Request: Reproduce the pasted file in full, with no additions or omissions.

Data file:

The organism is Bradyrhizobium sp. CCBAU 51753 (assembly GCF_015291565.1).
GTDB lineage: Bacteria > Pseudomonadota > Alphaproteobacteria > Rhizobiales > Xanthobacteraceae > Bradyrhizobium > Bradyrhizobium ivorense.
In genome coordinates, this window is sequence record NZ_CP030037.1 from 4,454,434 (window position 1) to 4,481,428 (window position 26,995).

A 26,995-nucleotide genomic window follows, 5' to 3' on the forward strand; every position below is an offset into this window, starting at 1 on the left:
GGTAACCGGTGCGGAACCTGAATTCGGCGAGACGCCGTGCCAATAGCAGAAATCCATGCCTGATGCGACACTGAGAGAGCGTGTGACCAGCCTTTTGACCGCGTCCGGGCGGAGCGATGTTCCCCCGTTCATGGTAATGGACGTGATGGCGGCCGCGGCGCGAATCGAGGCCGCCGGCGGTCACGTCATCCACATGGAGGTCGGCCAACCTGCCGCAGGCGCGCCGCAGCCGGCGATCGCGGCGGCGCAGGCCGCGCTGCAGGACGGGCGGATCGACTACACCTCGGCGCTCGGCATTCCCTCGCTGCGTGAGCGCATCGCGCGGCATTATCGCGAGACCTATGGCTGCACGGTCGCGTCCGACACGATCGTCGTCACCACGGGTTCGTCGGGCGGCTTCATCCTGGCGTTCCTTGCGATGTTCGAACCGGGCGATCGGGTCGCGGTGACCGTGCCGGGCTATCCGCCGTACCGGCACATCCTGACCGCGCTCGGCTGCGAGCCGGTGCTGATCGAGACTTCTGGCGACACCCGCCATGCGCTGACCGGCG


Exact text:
The organism is Bradyrhizobium sp. CCBAU 51753 (assembly GCF_015291565.1).
GTDB lineage: Bacteria > Pseudomonadota > Alphaproteobacteria > Rhizobiales > Xanthobacteraceae > Bradyrhizobium > Bradyrhizobium ivorense.
In genome coordinates, this window is sequence record NZ_CP030037.1 from 4,454,434 (window position 1) to 4,481,428 (window position 26,995).

A 26,995-nucleotide genomic window follows, 5' to 3' on the forward strand; every position below is an offset into this window, starting at 1 on the left:
GGTAACCGGTGCGGAACCTGAATTCGGCGAGACGCCGTGCCAATAGCAGAAATCCATGCCTGATGCGACACTGAGAGAGCGTGTGACCAGCCTTTTGACCGCGTCCGGGCGGAGCGATGTTCCCCCGTTCATGGTAATGGACGTGATGGCGGCCGCGGCGCGAATCGAGGCCGCCGGCGGTCACGTCATCCACATGGAGGTCGGCCAACCTGCCGCAGGCGCGCCGCAGCCGGCGATCGCGGCGGCGCAGGCCGCGCTGCAGGACGGGCGGATCGACTACACCTCGGCGCTCGGCATTCCCTCGCTGCGTGAGCGCATCGCGCGGCATTATCGCGAGACCTATGGCTGCACGGTCGCGTCCGACACGATCGTCGTCACCACGGGTTCGTCGGGCGGCTTCATCCTGGCGTTCCTTGCGATGTTCGAACCGGGCGATCGGGTCGCGGTGACCGTGCCGGGCTATCCGCCGTACCGGCACATCCTGACCGCGCTCGGCTGCGAGCCGGTGCTGATCGAGACTTCTGGCGACACCCGCCATGCGCTGACCGGCG